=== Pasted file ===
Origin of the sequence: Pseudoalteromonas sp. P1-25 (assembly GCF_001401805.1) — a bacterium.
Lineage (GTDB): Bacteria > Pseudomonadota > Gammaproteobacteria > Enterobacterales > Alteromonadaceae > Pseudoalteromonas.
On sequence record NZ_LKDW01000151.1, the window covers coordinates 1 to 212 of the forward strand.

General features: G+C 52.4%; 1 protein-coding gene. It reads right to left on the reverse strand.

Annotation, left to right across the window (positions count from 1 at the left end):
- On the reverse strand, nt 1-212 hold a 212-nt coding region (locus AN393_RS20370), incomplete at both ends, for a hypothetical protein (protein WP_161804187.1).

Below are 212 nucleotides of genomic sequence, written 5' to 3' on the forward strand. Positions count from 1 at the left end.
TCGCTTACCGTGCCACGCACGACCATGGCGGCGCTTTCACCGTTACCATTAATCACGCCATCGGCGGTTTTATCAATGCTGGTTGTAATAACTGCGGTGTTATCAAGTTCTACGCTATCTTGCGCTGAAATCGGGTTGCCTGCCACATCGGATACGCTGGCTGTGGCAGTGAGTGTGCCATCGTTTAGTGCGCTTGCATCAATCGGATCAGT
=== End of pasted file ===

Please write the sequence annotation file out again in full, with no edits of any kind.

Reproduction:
Origin of the sequence: Pseudoalteromonas sp. P1-25 (assembly GCF_001401805.1) — a bacterium.
Lineage (GTDB): Bacteria > Pseudomonadota > Gammaproteobacteria > Enterobacterales > Alteromonadaceae > Pseudoalteromonas.
On sequence record NZ_LKDW01000151.1, the window covers coordinates 1 to 212 of the forward strand.

General features: G+C 52.4%; 1 protein-coding gene. It reads right to left on the reverse strand.

Annotation, left to right across the window (positions count from 1 at the left end):
- On the reverse strand, nt 1-212 hold a 212-nt coding region (locus AN393_RS20370), incomplete at both ends, for a hypothetical protein (protein WP_161804187.1).

Below are 212 nucleotides of genomic sequence, written 5' to 3' on the forward strand. Positions count from 1 at the left end.
TCGCTTACCGTGCCACGCACGACCATGGCGGCGCTTTCACCGTTACCATTAATCACGCCATCGGCGGTTTTATCAATGCTGGTTGTAATAACTGCGGTGTTATCAAGTTCTACGCTATCTTGCGCTGAAATCGGGTTGCCTGCCACATCGGATACGCTGGCTGTGGCAGTGAGTGTGCCATCGTTTAGTGCGCTTGCATCAATCGGATCAGT